A trio of Democratic senators is pushing the NCAA to use some of the billions of dollars it makes off the slam dunks and deep-outs of college sports to help its athletes become better students.
That money is generated primarily by the TV rights contracts to cover football and basketball at the schools.
The request came in letters being sent by Sens. Jay Rockefeller (D- W.Va.), Claire McCaskill, chairman of the Senate Commerce Committee, Claire McCaskill (D-Mo.), chairman of the Consumer Protection Subcommittee, and Cory Booker (D-N.J.) to all 65 schools in the "Big Five" conferences: the ACC, Big Ten, Big 12, Pac-12, and Southeastern.
“It is clear to even the most casual observer, that college sports, particularly Division I football and basketball, more resemble a multibillion-dollar business rather than an extracurricular activity merely complementing academics in the classroom,” they wrote.
The letter follows a hearing in July on reports of academic fraud, inadequate health care, and financial security.
After that hearing, the NCAA Division I Board voted to give those conference schools more autonomy in implementing reforms on behalf of their student athletes. "The key rationale was to allow these richest conferences to implement more effective reforms on behalf of their student athletes.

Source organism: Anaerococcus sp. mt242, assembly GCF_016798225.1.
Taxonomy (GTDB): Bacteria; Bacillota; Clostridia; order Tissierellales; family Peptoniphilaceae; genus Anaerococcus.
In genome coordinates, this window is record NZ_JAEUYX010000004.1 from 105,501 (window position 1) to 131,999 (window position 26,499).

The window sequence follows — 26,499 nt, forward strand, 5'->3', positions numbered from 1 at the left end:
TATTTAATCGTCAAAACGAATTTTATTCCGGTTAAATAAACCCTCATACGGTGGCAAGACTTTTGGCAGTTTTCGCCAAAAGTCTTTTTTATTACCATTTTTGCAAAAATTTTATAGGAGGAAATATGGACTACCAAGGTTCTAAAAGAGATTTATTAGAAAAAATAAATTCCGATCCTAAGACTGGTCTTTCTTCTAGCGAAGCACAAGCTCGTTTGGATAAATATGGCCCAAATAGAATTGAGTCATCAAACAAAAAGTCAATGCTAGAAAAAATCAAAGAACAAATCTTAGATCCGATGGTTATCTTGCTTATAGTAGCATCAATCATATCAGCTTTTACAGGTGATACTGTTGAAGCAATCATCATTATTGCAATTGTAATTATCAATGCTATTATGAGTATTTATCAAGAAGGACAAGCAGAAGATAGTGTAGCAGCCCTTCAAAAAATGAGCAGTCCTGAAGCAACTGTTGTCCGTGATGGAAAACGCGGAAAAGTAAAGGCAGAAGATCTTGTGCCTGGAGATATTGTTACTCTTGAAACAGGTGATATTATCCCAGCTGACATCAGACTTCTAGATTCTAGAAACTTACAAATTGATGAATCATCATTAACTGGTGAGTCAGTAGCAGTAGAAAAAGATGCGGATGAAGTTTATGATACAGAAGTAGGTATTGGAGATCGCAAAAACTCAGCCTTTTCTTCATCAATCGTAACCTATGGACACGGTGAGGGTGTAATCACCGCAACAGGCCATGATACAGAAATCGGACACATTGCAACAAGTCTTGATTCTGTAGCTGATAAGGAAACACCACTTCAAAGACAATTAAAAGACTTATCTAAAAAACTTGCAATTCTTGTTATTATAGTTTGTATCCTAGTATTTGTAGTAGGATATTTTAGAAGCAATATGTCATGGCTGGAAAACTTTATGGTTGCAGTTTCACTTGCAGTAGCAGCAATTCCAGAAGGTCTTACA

They promised to monitor the NCAA's progress in translating that new flexibility in investments in the tools those athletes neet get a degree and succeed after college.
The letters come as the NFL, the next step for a number of the students in those elite conferences, is under fire for how it deals with its players health and general welfare.
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Contributing editor John Eggerton has been an editor and/or writer on media regulation, legislation and policy for over four decades, including covering the FCC, FTC, Congress, the major media trade associations, and the federal courts. In addition to Multichannel News and Broadcasting + Cable, his work has appeared in Radio World, TV Technology, TV Fax, This Week in Consumer Electronics, Variety and the Encyclopedia Britannica.